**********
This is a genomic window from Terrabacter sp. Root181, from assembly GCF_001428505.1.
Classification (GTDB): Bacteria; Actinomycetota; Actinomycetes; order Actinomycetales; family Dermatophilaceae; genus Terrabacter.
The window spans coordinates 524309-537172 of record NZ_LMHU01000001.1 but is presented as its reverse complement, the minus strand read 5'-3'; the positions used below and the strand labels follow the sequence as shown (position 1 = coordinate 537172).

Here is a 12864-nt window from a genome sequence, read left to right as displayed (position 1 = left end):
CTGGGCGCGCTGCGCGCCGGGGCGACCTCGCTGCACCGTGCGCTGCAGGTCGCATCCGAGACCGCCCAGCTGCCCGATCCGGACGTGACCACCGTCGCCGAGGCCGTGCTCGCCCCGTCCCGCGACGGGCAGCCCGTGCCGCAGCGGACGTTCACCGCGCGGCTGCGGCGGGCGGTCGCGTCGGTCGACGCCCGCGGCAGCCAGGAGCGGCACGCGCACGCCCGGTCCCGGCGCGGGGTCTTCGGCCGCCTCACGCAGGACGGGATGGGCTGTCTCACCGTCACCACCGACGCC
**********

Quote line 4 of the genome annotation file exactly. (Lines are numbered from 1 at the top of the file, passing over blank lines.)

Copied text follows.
Here is a 12864-nt window from a genome sequence, read left to right as displayed (position 1 = left end):